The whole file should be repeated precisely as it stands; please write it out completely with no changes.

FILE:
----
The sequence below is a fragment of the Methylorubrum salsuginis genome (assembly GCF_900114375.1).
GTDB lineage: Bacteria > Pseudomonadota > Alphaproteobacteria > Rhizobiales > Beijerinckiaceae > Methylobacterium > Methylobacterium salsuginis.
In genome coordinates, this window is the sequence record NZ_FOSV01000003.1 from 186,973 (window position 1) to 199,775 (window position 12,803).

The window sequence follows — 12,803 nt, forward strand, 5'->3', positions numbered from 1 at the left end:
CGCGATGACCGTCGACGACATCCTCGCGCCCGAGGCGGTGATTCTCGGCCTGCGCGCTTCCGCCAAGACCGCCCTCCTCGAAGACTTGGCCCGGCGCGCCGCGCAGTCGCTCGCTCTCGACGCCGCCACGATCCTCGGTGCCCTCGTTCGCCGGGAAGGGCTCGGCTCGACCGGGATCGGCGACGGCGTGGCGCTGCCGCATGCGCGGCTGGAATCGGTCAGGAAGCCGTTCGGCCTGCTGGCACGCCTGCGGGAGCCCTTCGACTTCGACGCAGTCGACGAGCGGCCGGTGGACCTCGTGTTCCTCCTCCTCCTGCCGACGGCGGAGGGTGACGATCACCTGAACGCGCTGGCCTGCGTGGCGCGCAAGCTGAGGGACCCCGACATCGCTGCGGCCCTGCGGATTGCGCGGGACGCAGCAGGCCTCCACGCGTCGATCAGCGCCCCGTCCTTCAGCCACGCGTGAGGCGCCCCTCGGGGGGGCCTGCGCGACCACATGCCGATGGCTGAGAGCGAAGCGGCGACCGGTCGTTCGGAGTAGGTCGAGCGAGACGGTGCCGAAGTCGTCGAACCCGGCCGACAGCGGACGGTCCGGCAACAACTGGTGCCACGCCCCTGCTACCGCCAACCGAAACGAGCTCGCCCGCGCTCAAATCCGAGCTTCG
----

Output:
The sequence below is a fragment of the Methylorubrum salsuginis genome (assembly GCF_900114375.1).
GTDB lineage: Bacteria > Pseudomonadota > Alphaproteobacteria > Rhizobiales > Beijerinckiaceae > Methylobacterium > Methylobacterium salsuginis.
In genome coordinates, this window is the sequence record NZ_FOSV01000003.1 from 186,973 (window position 1) to 199,775 (window position 12,803).

The window sequence follows — 12,803 nt, forward strand, 5'->3', positions numbered from 1 at the left end:
CGCGATGACCGTCGACGACATCCTCGCGCCCGAGGCGGTGATTCTCGGCCTGCGCGCTTCCGCCAAGACCGCCCTCCTCGAAGACTTGGCCCGGCGCGCCGCGCAGTCGCTCGCTCTCGACGCCGCCACGATCCTCGGTGCCCTCGTTCGCCGGGAAGGGCTCGGCTCGACCGGGATCGGCGACGGCGTGGCGCTGCCGCATGCGCGGCTGGAATCGGTCAGGAAGCCGTTCGGCCTGCTGGCACGCCTGCGGGAGCCCTTCGACTTCGACGCAGTCGACGAGCGGCCGGTGGACCTCGTGTTCCTCCTCCTCCTGCCGACGGCGGAGGGTGACGATCACCTGAACGCGCTGGCCTGCGTGGCGCGCAAGCTGAGGGACCCCGACATCGCTGCGGCCCTGCGGATTGCGCGGGACGCAGCAGGCCTCCACGCGTCGATCAGCGCCCCGTCCTTCAGCCACGCGTGAGGCGCCCCTCGGGGGGGCCTGCGCGACCACATGCCGATGGCTGAGAGCGAAGCGGCGACCGGTCGTTCGGAGTAGGTCGAGCGAGACGGTGCCGAAGTCGTCGAACCCGGCCGACAGCGGACGGTCCGGCAACAACTGGTGCCACGCCCCTGCTACCGCCAACCGAAACGAGCTCGCCCGCGCTCAAATCCGAGCTTCG